Table 1.

Perceived response burden of the Dutch Biologic Monitor questionnaires. The average burden is calculated using a five-point Likert-type scale. Data is represented as the number of respondents (n).

Figure 1.

Stacked bar graph of user perspectives. Agreement scores were measured using a five-point Likert-type scale. The average agreement score per statement is indicated on the far right. The percentages represent the share of respondents. DBM: Dutch Biologic Monitor; ADRs: adverse drug reactions.

Conclusion: This study provides valuable insights in the patient perspective on a PRO-based drug safety monitoring system for inflammatory rheumatic diseases and other IMIDs, and provides several useful starting points to further stimulate and improve PRO-based CEM systems. Altogether, it appears feasible to establish a PRO-based drug safety monitoring system that monitors IMID patients’ real-world experience with ADRs that has a low burden for the participants.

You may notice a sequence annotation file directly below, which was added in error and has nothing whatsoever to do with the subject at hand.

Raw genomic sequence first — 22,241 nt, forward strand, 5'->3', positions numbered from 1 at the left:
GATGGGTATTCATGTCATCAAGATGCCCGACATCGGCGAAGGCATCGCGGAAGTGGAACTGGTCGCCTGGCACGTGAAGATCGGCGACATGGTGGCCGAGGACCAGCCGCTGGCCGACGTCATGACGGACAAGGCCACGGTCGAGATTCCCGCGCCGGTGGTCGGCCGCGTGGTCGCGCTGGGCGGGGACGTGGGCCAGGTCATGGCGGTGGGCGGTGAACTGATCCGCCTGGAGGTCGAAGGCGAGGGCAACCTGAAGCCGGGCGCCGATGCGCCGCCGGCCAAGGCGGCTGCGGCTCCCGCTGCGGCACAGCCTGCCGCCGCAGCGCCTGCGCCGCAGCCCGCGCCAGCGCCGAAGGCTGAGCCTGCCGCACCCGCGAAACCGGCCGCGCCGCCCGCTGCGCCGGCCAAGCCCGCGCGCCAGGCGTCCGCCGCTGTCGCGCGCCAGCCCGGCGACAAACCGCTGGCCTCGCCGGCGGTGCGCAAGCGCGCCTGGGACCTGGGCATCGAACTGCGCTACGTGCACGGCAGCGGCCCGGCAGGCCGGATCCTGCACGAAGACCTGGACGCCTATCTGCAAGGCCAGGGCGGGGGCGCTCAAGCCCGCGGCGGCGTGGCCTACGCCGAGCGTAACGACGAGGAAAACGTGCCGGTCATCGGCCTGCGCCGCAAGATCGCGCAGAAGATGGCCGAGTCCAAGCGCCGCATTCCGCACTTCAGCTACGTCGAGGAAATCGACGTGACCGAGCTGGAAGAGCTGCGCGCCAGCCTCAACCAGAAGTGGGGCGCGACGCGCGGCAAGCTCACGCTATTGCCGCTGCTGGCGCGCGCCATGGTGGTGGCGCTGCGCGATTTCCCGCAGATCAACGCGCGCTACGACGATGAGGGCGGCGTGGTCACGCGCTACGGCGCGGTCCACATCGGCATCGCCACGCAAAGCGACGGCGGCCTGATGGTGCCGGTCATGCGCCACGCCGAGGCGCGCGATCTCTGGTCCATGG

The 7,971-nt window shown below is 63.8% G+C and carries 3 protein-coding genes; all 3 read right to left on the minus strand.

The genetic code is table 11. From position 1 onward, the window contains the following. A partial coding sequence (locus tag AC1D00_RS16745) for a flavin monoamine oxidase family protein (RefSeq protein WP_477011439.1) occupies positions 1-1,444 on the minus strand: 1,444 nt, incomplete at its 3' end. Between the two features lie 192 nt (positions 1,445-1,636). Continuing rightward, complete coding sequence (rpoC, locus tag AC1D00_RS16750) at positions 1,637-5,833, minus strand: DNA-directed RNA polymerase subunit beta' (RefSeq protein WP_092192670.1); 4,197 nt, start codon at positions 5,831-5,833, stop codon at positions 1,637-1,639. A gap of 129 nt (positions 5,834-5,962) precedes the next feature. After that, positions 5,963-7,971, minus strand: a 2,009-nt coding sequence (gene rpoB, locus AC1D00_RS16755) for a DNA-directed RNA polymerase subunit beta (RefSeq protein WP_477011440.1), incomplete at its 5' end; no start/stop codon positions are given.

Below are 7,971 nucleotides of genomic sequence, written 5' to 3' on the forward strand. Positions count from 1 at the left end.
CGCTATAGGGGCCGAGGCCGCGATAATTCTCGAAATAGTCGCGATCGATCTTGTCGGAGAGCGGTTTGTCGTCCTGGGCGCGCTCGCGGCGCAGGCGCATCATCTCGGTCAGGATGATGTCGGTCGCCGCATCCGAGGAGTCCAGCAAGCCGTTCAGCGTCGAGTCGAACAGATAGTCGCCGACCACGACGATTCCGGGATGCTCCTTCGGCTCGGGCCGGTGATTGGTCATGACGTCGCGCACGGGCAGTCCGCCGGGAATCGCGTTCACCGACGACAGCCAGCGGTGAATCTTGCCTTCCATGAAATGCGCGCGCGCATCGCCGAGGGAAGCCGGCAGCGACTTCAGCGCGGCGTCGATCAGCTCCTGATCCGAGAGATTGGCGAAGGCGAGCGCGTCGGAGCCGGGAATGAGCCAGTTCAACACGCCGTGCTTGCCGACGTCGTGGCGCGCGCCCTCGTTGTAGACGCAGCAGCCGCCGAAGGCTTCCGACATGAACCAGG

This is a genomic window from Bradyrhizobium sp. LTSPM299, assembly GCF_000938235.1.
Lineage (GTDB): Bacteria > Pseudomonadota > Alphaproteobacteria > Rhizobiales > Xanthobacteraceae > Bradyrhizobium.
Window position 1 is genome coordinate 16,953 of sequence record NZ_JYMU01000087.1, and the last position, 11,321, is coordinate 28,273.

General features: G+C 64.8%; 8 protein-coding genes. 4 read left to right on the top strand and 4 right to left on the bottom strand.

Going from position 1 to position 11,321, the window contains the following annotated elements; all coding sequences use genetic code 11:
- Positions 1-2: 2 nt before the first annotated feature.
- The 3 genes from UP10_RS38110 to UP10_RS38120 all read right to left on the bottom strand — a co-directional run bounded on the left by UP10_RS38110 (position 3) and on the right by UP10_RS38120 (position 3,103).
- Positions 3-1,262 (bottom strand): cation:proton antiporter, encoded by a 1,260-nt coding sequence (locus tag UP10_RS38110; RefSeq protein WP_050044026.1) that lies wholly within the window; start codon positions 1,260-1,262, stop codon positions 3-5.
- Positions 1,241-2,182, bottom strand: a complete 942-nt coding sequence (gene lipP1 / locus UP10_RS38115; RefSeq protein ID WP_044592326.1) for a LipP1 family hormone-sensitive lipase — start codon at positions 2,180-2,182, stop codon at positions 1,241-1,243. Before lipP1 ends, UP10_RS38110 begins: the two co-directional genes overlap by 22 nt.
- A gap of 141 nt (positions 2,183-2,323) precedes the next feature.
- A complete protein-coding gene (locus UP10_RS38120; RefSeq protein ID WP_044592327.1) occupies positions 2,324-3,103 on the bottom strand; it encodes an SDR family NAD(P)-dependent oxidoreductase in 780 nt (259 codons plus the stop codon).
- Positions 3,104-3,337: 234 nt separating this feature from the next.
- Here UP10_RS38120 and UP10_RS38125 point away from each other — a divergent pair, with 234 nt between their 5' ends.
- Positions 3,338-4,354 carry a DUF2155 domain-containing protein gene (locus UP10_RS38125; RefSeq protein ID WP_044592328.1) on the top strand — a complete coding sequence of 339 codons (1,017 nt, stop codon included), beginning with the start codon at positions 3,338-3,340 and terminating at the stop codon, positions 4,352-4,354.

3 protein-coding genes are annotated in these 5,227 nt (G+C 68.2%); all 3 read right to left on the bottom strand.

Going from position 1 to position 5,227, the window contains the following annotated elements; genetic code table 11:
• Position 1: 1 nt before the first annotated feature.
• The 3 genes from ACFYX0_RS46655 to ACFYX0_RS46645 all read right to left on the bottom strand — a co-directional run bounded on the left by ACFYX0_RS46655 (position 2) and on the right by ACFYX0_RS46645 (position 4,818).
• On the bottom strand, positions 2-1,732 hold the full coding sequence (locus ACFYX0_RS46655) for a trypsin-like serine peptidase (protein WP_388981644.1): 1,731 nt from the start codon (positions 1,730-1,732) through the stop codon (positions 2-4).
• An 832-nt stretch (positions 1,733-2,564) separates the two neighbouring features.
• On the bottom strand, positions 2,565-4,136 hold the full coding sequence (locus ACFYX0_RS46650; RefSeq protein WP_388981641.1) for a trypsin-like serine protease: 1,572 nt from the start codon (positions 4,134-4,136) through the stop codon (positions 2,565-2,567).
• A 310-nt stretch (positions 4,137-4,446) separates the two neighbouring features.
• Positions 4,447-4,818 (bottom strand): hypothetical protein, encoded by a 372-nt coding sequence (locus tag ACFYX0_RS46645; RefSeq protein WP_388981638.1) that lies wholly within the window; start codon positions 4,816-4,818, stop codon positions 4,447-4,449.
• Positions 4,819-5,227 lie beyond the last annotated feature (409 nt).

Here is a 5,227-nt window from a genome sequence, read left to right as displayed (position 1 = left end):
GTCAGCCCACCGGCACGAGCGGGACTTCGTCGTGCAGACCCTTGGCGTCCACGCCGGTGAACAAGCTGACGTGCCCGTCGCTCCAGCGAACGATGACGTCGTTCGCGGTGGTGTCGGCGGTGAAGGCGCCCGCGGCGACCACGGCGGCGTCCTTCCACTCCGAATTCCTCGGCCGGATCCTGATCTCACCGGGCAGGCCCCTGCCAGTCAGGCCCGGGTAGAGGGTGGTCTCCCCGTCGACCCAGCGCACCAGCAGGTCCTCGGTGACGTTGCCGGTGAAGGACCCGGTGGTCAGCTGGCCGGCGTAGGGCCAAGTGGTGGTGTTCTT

Disclosure of Interests: Leanne Kosse: None declared, Gerda Weits: None declared, Harald Vonkeman Grant/research support from: AbbVie, Amgen, AstraZeneca, BMS, Celgene, Celltrion, Galapagos, Gilead, GSK, Janssen-Cilag, Lilly, MSD, Novartis, Pfizer, Roche, Sanofi-Genzyme, all outside the submitted work., Sander Tas Grant/research support from: AbbVie, Arthrogen, AstraZeneca, BMS, Celgene, Galapagos, GSK, MSD, Pfizer, Roche, Sanofi-Genzyme, all outside the submitted work., Frank Hoentjen Speakers bureau: Abbvie, Janssen-Cilag, MSD, Takeda, Celltrion, Teva, Sandoz and Dr Falk, all outside the submitted work, Consultant of: Celgene, Janssen-Cilag, all outside the submitted work, Grant/research support from: Dr Falk, Janssen-Cilag, Abbvie, Takeda, all outside the submitted work, Martijn van Doorn Grant/research support from: Leopharma, Novartis, Abbvie, BMS, Celgene, Lilly, MSD, Pfizer, Sanofi-Genzyme, Janssen Cilag, outside the submitted work., Phyllis Spuls Grant/research support from: Departmental independent research grant for TREAT NL registry from different companies, is involved in performing clinical trials with many pharmaceutical industries that manufacture drugs used for the treatment of e.g. psoriasis and atopic dermatitis, for which financial compensation is paid to the department/hospital and, is Chief Investigator (CI) of the systemic and phototherapy atopic eczema registry (TREAT NL) for adults and children and one of the main investigators of the SECURE-AD registry, all outside the submitted work., Geert D’Haens Consultant of: Abbvie, Ablynx, Active Biotech AB, Agomab Therapeutics, Allergan, Alphabiomics, Amakem, Amgen, AM Pharma, Applied Molecular Therapeutics, Arena Pharmaceuticals, AstraZeneca, Avaxia, Biogen, Bristol Meiers Squibb/Celgene, Boehringer Ingelheim, Celltrion, Cosmo, DSM Pharma, Echo Pharmaceuticals, Eli Lilly, Engene, Exeliom Biosciences, Ferring, DrFALK Pharma, Galapagos, Genentech/Roche, Gilead, Glaxo Smith Kline, Gossamerbio, Pfizer, Immunic, Johnson and Johnson, Kintai Therapeutics, Lycera, Medimetrics, Takeda, Medtronic, Mitsubishi Pharma, Merck Sharp Dome, Mundipharma, Nextbiotics, Novonordisk, Otsuka, Photopill, ProciseDx, Prodigest, Prometheus laboratories/Nestle, Progenity, Protagonist, RedHill, Robarts Clinical Trials, Salix, Samsung Bioepis, Sandoz, Seres/Nestec/Nestle, Setpoint, Shire, Teva, Tigenix, Tillotts, Topivert, Versant and Vifor, all outside the submitted work, Michael Nurmohamed Speakers bureau: AbbVie, Celgene, Celltrion, Eli Lilly, Janssen, Sanofi, all outside the submitted work, Consultant of: AbbVie, Bristol-Myers Squibb, Eli Lilly, Roche, Sanofi, all outside the submitted work, Grant/research support from: AbbVie, Bristol-Myers Squibb, Celgene, Eli Lilly, Janssen, MSD, Mundipharma, Novartis, Pfizer, Roche, Sanofi, all outside the submitted work, Eugène van Puijenbroek: None declared, Bart van den Bemt: None declared, Naomi Jessurun: None declared